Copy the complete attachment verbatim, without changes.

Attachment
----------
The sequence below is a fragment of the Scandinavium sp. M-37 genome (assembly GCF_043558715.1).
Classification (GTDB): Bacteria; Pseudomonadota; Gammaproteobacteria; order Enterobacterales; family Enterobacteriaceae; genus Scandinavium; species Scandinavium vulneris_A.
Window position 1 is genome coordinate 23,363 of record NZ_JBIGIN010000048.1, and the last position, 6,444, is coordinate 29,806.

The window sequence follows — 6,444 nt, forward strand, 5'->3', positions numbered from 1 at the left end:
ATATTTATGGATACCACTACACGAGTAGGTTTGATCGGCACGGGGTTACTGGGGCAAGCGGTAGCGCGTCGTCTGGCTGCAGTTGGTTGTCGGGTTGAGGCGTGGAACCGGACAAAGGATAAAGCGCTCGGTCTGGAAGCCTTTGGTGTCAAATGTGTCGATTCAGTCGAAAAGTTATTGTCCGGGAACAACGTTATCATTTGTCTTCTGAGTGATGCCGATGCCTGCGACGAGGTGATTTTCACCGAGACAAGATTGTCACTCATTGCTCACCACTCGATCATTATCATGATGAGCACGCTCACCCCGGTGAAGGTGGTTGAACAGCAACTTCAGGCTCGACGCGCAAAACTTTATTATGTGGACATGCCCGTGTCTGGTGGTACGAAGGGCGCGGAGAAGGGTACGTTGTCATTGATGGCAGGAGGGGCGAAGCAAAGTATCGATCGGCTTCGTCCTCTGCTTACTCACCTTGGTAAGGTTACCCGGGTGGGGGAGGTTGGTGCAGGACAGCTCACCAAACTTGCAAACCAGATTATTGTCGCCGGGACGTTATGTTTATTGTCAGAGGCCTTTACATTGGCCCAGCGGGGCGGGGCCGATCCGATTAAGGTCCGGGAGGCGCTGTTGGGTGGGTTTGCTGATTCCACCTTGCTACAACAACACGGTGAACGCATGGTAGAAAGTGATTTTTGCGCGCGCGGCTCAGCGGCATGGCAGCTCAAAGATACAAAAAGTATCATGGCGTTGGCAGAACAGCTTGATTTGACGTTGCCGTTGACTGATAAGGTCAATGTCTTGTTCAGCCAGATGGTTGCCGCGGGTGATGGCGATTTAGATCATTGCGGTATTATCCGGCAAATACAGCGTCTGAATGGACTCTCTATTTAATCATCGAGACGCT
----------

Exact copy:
The sequence below is a fragment of the Scandinavium sp. M-37 genome (assembly GCF_043558715.1).
Classification (GTDB): Bacteria; Pseudomonadota; Gammaproteobacteria; order Enterobacterales; family Enterobacteriaceae; genus Scandinavium; species Scandinavium vulneris_A.
Window position 1 is genome coordinate 23,363 of record NZ_JBIGIN010000048.1, and the last position, 6,444, is coordinate 29,806.

The window sequence follows — 6,444 nt, forward strand, 5'->3', positions numbered from 1 at the left end:
ATATTTATGGATACCACTACACGAGTAGGTTTGATCGGCACGGGGTTACTGGGGCAAGCGGTAGCGCGTCGTCTGGCTGCAGTTGGTTGTCGGGTTGAGGCGTGGAACCGGACAAAGGATAAAGCGCTCGGTCTGGAAGCCTTTGGTGTCAAATGTGTCGATTCAGTCGAAAAGTTATTGTCCGGGAACAACGTTATCATTTGTCTTCTGAGTGATGCCGATGCCTGCGACGAGGTGATTTTCACCGAGACAAGATTGTCACTCATTGCTCACCACTCGATCATTATCATGATGAGCACGCTCACCCCGGTGAAGGTGGTTGAACAGCAACTTCAGGCTCGACGCGCAAAACTTTATTATGTGGACATGCCCGTGTCTGGTGGTACGAAGGGCGCGGAGAAGGGTACGTTGTCATTGATGGCAGGAGGGGCGAAGCAAAGTATCGATCGGCTTCGTCCTCTGCTTACTCACCTTGGTAAGGTTACCCGGGTGGGGGAGGTTGGTGCAGGACAGCTCACCAAACTTGCAAACCAGATTATTGTCGCCGGGACGTTATGTTTATTGTCAGAGGCCTTTACATTGGCCCAGCGGGGCGGGGCCGATCCGATTAAGGTCCGGGAGGCGCTGTTGGGTGGGTTTGCTGATTCCACCTTGCTACAACAACACGGTGAACGCATGGTAGAAAGTGATTTTTGCGCGCGCGGCTCAGCGGCATGGCAGCTCAAAGATACAAAAAGTATCATGGCGTTGGCAGAACAGCTTGATTTGACGTTGCCGTTGACTGATAAGGTCAATGTCTTGTTCAGCCAGATGGTTGCCGCGGGTGATGGCGATTTAGATCATTGCGGTATTATCCGGCAAATACAGCGTCTGAATGGACTCTCTATTTAATCATCGAGACGCT